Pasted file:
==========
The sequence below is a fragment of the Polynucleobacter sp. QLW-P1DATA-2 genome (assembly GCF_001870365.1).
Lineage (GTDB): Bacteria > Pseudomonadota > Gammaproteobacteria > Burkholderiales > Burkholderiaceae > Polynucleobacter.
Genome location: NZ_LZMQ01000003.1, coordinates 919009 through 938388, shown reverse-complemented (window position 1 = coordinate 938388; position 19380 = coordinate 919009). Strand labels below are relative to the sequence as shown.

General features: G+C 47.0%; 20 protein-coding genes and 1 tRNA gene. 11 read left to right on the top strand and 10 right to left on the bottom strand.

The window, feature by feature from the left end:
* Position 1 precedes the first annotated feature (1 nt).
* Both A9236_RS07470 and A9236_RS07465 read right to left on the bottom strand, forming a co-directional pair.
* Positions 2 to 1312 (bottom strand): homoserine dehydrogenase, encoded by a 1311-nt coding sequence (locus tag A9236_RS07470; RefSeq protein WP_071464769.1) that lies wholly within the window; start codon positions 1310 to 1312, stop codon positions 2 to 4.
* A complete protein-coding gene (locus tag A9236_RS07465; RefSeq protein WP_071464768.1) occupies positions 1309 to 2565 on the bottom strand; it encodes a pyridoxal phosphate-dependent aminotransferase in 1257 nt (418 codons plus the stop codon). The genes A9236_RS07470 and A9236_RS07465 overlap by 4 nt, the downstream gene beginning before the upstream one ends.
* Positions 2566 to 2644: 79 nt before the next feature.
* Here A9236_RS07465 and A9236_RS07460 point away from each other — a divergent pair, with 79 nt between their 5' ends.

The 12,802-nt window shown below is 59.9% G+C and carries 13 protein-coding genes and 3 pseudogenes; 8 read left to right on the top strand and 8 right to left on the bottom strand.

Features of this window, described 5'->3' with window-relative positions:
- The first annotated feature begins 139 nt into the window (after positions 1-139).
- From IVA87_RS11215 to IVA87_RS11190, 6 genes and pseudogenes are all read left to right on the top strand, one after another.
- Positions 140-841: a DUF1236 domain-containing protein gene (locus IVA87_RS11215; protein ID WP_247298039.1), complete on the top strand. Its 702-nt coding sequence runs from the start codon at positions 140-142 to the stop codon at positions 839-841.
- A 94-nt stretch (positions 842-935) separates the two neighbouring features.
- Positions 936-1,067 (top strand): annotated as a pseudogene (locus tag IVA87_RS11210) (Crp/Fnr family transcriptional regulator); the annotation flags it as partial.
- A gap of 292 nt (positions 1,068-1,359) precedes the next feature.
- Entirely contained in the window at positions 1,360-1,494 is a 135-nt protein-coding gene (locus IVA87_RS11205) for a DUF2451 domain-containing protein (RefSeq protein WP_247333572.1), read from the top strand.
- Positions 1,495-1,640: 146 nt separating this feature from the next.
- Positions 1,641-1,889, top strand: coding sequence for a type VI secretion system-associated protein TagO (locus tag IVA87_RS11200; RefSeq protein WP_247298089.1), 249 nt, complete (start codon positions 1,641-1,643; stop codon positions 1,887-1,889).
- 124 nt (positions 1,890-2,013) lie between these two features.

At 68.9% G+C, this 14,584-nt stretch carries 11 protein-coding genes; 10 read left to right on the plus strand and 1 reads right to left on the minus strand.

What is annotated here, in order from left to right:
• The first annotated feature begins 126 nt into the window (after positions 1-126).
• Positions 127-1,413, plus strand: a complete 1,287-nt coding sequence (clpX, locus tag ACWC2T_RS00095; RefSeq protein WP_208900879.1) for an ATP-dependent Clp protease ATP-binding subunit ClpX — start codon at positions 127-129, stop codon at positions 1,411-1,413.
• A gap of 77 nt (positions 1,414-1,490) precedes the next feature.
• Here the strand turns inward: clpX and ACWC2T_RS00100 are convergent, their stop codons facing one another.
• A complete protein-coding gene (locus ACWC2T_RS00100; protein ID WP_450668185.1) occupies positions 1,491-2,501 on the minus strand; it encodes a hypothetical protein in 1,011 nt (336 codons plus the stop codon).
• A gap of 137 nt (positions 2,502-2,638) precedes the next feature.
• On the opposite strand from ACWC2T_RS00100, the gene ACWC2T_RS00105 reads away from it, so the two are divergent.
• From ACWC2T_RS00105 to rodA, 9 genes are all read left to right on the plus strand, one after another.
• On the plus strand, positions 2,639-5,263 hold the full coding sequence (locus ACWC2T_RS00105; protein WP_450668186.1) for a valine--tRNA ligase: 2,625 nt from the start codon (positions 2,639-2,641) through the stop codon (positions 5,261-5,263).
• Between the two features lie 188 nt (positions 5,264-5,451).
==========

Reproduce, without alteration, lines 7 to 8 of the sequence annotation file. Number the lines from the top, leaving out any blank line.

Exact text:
* Both A9236_RS07470 and A9236_RS07465 read right to left on the bottom strand, forming a co-directional pair.
* Positions 2 to 1312 (bottom strand): homoserine dehydrogenase, encoded by a 1311-nt coding sequence (locus tag A9236_RS07470; RefSeq protein WP_071464769.1) that lies wholly within the window; start codon positions 1310 to 1312, stop codon positions 2 to 4.